University of La Verne Plans New College of Health and Well-Being

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Plans are now underway to organize a College of Health and Community Well-Being as the fifth college of the University of La Verne.

“The university recognized the increasing need for health professionals in the region and the growing interest in health professions among students,” said President Devorah Lieberman.

Plans are now underway to organize a College of Health and Community Well-Being as the fifth college of the University of La Verne. President Devorah Lieberman noted that the new college is the transformational focus of the university’s 2025 Strategic Vision approved by the Board of Trustees in November 2020.

“The university recognized the increasing need for health professionals in the region and the growing interest in health professions among students,” said President Lieberman. “By leveraging our current health programs and enhancing our efforts to provide health profession education, our graduates will be able to return to their home communities and be prepared for professions that are in high demand.”

The university’s existing health-related programs will move into the new college, and proposed allied health programs will begin as early as 2022. A bachelor of science in nursing program is expected to be an early priority. Additional programs at the bachelor’s and master’s level may involve partnerships with community colleges and health-focused organizations.

La Verne Extended Learning will also play a key role as the university increases its capacity to provide specialized training in areas of community need. It currently offers certificate programs in medical coding and medical billing and a credential in telehealth. Additional certificate programs are now in development for learners looking to upskill for a first job as well as mid-career professionals seeking upward mobility.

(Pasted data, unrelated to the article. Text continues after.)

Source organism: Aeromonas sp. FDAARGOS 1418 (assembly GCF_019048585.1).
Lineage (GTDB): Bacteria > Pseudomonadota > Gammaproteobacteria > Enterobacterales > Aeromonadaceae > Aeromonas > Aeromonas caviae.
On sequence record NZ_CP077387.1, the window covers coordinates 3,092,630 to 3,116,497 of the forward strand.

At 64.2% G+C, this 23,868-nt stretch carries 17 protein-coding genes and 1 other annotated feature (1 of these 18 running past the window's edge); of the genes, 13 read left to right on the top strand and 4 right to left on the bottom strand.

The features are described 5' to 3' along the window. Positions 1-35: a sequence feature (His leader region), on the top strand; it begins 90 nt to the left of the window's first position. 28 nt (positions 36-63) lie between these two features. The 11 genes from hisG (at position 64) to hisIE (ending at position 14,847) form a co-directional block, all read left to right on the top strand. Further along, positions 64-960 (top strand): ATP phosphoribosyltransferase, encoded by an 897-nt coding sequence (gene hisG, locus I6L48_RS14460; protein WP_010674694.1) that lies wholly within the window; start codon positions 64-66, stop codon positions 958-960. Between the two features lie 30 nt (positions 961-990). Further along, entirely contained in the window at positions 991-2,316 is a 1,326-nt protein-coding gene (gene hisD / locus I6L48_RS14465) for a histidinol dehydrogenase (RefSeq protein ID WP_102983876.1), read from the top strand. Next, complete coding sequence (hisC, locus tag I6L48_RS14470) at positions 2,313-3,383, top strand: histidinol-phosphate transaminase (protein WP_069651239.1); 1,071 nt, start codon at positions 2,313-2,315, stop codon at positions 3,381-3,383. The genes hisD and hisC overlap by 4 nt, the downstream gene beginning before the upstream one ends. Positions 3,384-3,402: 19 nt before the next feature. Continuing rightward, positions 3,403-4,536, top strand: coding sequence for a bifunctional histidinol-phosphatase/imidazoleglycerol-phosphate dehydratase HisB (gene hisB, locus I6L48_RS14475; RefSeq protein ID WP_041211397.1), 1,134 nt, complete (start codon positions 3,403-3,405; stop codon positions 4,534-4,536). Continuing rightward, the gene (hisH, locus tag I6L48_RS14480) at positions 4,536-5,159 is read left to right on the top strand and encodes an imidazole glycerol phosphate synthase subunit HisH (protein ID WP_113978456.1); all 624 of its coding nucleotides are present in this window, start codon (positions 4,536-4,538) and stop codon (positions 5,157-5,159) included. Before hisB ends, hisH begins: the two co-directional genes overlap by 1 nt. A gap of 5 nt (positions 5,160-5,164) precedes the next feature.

A distinction of the new college will be an emphasis not only on health programs but also on community well-being. The guiding vision is to make a significant contribution to the intellectual, social, and economic vitality of the region. It will train diverse and highly competent healthcare professionals across disciplines who can address health inequities and social determinants of health and community well-being. And it will help students find not only a career path, but a sense of belonging and purpose as well.

“It’s an exciting time to be moving forward,” said Brian Clocksin, interim vice provost for strategic health initiatives and development, who is helping to lead the effort. “Students at the University of La Verne are from this region. They represent the demographics of the region, and they are interested in going back to the region. We have a chance to train the next generation of a diverse health and well-being workforce.”

A search will begin this fall for a visionary founding dean of the new college.

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About the University of La Verne

Founded in 1891, the University of La Verne is a private, nonprofit, comprehensive institution founded on four core values: lifelong learning, ethical reasoning, civic and community engagement, and diversity and inclusivity. The university serves nearly 7,000 students on the La Verne central campus and across regional campuses and online.

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Marilyn Thomsen
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